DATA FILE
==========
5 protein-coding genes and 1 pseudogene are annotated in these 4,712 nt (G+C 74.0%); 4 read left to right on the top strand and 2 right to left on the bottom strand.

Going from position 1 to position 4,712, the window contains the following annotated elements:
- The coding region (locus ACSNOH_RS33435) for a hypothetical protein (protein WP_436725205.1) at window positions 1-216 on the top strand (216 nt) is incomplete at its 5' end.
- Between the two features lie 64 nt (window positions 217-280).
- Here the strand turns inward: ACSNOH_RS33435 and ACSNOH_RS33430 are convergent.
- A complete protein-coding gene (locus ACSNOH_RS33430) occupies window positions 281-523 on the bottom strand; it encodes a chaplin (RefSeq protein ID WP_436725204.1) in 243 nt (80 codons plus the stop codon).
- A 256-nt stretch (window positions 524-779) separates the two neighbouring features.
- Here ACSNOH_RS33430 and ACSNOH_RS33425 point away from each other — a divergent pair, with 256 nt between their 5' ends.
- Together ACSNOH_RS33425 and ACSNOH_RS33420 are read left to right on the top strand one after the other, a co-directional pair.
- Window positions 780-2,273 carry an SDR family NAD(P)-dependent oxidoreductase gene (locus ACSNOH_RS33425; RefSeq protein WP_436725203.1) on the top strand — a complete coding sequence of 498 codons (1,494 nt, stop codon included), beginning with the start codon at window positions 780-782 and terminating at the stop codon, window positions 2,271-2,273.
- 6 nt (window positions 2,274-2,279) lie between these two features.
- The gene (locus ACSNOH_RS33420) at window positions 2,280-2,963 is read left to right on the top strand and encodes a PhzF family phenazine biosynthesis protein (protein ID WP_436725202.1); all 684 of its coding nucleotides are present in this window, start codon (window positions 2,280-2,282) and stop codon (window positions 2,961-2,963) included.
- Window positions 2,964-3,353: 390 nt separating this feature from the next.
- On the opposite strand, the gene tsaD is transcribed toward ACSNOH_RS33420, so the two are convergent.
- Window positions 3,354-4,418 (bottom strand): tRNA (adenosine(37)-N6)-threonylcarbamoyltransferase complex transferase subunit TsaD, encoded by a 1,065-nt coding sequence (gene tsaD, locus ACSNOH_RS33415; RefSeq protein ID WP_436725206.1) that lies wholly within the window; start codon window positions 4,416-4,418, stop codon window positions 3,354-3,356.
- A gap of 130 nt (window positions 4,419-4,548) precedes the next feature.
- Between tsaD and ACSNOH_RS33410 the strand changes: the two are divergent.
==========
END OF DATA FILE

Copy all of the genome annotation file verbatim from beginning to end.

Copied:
5 protein-coding genes and 1 pseudogene are annotated in these 4,712 nt (G+C 74.0%); 4 read left to right on the top strand and 2 right to left on the bottom strand.

Going from position 1 to position 4,712, the window contains the following annotated elements:
- The coding region (locus ACSNOH_RS33435) for a hypothetical protein (protein WP_436725205.1) at window positions 1-216 on the top strand (216 nt) is incomplete at its 5' end.
- Between the two features lie 64 nt (window positions 217-280).
- Here the strand turns inward: ACSNOH_RS33435 and ACSNOH_RS33430 are convergent.
- A complete protein-coding gene (locus ACSNOH_RS33430) occupies window positions 281-523 on the bottom strand; it encodes a chaplin (RefSeq protein ID WP_436725204.1) in 243 nt (80 codons plus the stop codon).
- A 256-nt stretch (window positions 524-779) separates the two neighbouring features.
- Here ACSNOH_RS33430 and ACSNOH_RS33425 point away from each other — a divergent pair, with 256 nt between their 5' ends.
- Together ACSNOH_RS33425 and ACSNOH_RS33420 are read left to right on the top strand one after the other, a co-directional pair.
- Window positions 780-2,273 carry an SDR family NAD(P)-dependent oxidoreductase gene (locus ACSNOH_RS33425; RefSeq protein WP_436725203.1) on the top strand — a complete coding sequence of 498 codons (1,494 nt, stop codon included), beginning with the start codon at window positions 780-782 and terminating at the stop codon, window positions 2,271-2,273.
- 6 nt (window positions 2,274-2,279) lie between these two features.
- The gene (locus ACSNOH_RS33420) at window positions 2,280-2,963 is read left to right on the top strand and encodes a PhzF family phenazine biosynthesis protein (protein ID WP_436725202.1); all 684 of its coding nucleotides are present in this window, start codon (window positions 2,280-2,282) and stop codon (window positions 2,961-2,963) included.
- Window positions 2,964-3,353: 390 nt separating this feature from the next.
- On the opposite strand, the gene tsaD is transcribed toward ACSNOH_RS33420, so the two are convergent.
- Window positions 3,354-4,418 (bottom strand): tRNA (adenosine(37)-N6)-threonylcarbamoyltransferase complex transferase subunit TsaD, encoded by a 1,065-nt coding sequence (gene tsaD, locus ACSNOH_RS33415; RefSeq protein ID WP_436725206.1) that lies wholly within the window; start codon window positions 4,416-4,418, stop codon window positions 3,354-3,356.
- A gap of 130 nt (window positions 4,419-4,548) precedes the next feature.
- Between tsaD and ACSNOH_RS33410 the strand changes: the two are divergent.